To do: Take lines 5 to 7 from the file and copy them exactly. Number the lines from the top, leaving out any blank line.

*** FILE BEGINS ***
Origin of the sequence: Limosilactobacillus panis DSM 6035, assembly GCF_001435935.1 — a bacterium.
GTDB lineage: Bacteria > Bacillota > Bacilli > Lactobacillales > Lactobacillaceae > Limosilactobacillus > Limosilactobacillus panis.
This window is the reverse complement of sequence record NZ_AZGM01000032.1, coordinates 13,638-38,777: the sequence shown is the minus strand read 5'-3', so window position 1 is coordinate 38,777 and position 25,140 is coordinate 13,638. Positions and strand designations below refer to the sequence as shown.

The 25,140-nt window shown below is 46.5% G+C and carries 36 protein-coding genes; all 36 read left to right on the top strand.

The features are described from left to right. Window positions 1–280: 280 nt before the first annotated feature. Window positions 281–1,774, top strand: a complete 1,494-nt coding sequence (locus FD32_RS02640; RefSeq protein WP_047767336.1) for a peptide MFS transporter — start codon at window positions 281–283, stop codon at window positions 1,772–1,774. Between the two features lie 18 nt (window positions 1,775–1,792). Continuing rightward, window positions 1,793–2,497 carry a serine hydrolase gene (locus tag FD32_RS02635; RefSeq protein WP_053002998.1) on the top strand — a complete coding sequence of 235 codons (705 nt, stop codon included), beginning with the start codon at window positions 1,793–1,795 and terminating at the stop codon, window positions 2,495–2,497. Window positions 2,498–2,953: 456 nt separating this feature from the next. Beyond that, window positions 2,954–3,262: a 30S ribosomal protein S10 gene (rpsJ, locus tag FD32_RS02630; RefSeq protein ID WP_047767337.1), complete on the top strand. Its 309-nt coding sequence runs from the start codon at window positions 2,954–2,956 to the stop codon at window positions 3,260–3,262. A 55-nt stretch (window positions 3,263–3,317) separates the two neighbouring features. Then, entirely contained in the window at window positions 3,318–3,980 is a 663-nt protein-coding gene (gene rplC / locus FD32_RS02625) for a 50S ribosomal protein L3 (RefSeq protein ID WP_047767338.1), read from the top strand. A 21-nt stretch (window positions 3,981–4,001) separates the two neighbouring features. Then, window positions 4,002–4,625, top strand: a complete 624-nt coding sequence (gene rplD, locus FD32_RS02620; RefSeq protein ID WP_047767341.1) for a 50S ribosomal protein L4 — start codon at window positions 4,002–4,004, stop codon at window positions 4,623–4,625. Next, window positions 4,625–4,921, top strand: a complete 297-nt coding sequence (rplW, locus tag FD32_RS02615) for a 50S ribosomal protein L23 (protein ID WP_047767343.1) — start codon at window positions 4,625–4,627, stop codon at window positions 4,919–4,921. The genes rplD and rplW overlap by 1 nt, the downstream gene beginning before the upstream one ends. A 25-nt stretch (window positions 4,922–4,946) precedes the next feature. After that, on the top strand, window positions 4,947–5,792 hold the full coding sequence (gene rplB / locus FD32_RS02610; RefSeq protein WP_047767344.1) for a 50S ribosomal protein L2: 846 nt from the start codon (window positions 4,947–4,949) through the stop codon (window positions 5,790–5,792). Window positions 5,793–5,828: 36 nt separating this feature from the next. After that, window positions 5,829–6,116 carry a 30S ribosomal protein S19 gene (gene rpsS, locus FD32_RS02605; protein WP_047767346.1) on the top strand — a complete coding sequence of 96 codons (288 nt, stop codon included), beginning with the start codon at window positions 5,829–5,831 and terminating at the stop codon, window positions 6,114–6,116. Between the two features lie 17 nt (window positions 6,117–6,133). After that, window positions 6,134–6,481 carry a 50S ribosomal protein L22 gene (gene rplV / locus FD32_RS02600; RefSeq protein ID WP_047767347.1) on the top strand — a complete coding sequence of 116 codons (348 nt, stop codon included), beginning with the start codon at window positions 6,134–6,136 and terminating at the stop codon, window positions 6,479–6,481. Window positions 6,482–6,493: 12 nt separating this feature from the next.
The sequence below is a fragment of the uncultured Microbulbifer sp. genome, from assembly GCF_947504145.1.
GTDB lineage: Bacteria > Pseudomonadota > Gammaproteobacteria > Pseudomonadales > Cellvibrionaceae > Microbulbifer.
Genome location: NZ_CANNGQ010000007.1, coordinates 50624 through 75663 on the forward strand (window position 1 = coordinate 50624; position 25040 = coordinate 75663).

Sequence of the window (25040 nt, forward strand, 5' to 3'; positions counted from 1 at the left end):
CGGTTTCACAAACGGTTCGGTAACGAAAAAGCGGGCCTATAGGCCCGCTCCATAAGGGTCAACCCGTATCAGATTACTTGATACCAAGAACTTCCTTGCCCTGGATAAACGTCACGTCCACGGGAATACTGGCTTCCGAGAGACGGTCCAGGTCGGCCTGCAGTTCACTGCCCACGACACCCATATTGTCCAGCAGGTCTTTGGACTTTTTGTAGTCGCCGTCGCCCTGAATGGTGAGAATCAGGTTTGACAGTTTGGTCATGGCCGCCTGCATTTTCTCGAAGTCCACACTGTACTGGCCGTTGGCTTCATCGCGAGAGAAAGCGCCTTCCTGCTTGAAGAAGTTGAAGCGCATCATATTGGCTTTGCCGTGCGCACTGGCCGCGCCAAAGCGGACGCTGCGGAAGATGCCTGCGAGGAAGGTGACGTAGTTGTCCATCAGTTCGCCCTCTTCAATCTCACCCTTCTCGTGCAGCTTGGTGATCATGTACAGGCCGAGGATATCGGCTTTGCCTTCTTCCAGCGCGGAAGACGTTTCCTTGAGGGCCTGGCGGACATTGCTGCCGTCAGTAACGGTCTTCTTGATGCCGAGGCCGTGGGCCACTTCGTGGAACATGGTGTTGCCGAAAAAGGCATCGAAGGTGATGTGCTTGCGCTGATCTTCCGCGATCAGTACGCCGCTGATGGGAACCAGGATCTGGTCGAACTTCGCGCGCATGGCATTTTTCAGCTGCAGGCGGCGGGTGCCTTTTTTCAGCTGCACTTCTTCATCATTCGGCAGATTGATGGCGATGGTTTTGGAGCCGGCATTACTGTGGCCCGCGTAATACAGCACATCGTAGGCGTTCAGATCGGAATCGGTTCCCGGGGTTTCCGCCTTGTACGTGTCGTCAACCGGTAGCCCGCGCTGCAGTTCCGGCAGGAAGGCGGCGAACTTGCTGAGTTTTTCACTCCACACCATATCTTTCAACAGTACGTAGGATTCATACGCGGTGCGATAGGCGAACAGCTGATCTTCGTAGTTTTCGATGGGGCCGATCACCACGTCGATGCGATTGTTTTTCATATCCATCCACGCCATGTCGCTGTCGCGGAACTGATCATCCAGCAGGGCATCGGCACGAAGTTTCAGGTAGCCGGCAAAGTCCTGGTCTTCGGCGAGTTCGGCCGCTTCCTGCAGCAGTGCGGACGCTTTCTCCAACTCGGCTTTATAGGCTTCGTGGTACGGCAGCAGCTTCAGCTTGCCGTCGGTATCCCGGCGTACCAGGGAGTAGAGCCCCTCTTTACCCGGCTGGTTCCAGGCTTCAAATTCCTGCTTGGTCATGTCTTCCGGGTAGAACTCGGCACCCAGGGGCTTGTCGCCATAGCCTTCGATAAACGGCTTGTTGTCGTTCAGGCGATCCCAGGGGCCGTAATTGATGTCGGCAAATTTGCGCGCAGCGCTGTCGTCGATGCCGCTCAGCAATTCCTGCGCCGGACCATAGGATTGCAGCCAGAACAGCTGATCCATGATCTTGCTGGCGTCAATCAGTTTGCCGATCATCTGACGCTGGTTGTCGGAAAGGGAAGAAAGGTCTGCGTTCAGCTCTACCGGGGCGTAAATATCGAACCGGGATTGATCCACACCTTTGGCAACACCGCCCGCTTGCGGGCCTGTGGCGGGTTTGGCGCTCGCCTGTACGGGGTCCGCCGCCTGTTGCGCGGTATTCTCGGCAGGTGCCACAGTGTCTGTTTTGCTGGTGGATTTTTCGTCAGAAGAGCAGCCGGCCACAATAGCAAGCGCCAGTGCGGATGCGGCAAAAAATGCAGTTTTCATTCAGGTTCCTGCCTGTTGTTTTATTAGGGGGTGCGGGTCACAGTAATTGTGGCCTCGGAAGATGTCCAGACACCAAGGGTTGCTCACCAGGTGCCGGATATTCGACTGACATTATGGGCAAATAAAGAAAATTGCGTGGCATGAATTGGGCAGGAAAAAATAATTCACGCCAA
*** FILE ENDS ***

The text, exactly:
The features are described from left to right. Window positions 1–280: 280 nt before the first annotated feature. Window positions 281–1,774, top strand: a complete 1,494-nt coding sequence (locus FD32_RS02640; RefSeq protein WP_047767336.1) for a peptide MFS transporter — start codon at window positions 281–283, stop codon at window positions 1,772–1,774. Between the two features lie 18 nt (window positions 1,775–1,792). Continuing rightward, window positions 1,793–2,497 carry a serine hydrolase gene (locus tag FD32_RS02635; RefSeq protein WP_053002998.1) on the top strand — a complete coding sequence of 235 codons (705 nt, stop codon included), beginning with the start codon at window positions 1,793–1,795 and terminating at the stop codon, window positions 2,495–2,497. Window positions 2,498–2,953: 456 nt separating this feature from the next. Beyond that, window positions 2,954–3,262: a 30S ribosomal protein S10 gene (rpsJ, locus tag FD32_RS02630; RefSeq protein ID WP_047767337.1), complete on the top strand. Its 309-nt coding sequence runs from the start codon at window positions 2,954–2,956 to the stop codon at window positions 3,260–3,262. A 55-nt stretch (window positions 3,263–3,317) separates the two neighbouring features. Then, entirely contained in the window at window positions 3,318–3,980 is a 663-nt protein-coding gene (gene rplC / locus FD32_RS02625) for a 50S ribosomal protein L3 (RefSeq protein ID WP_047767338.1), read from the top strand. A 21-nt stretch (window positions 3,981–4,001) separates the two neighbouring features. Then, window positions 4,002–4,625, top strand: a complete 624-nt coding sequence (gene rplD, locus FD32_RS02620; RefSeq protein ID WP_047767341.1) for a 50S ribosomal protein L4 — start codon at window positions 4,002–4,004, stop codon at window positions 4,623–4,625. Next, window positions 4,625–4,921, top strand: a complete 297-nt coding sequence (rplW, locus tag FD32_RS02615) for a 50S ribosomal protein L23 (protein ID WP_047767343.1) — start codon at window positions 4,625–4,627, stop codon at window positions 4,919–4,921. The genes rplD and rplW overlap by 1 nt, the downstream gene beginning before the upstream one ends. A 25-nt stretch (window positions 4,922–4,946) precedes the next feature. After that, on the top strand, window positions 4,947–5,792 hold the full coding sequence (gene rplB / locus FD32_RS02610; RefSeq protein WP_047767344.1) for a 50S ribosomal protein L2: 846 nt from the start codon (window positions 4,947–4,949) through the stop codon (window positions 5,790–5,792). Window positions 5,793–5,828: 36 nt separating this feature from the next. After that, window positions 5,829–6,116 carry a 30S ribosomal protein S19 gene (gene rpsS, locus FD32_RS02605; protein WP_047767346.1) on the top strand — a complete coding sequence of 96 codons (288 nt, stop codon included), beginning with the start codon at window positions 5,829–5,831 and terminating at the stop codon, window positions 6,114–6,116. Between the two features lie 17 nt (window positions 6,117–6,133). After that, window positions 6,134–6,481 carry a 50S ribosomal protein L22 gene (gene rplV / locus FD32_RS02600; RefSeq protein ID WP_047767347.1) on the top strand — a complete coding sequence of 116 codons (348 nt, stop codon included), beginning with the start codon at window positions 6,134–6,136 and terminating at the stop codon, window positions 6,479–6,481. Window positions 6,482–6,493: 12 nt separating this feature from the next.
The sequence below is a fragment of the uncultured Microbulbifer sp. genome, from assembly GCF_947504145.1.
GTDB lineage: Bacteria > Pseudomonadota > Gammaproteobacteria > Pseudomonadales > Cellvibrionaceae > Microbulbifer.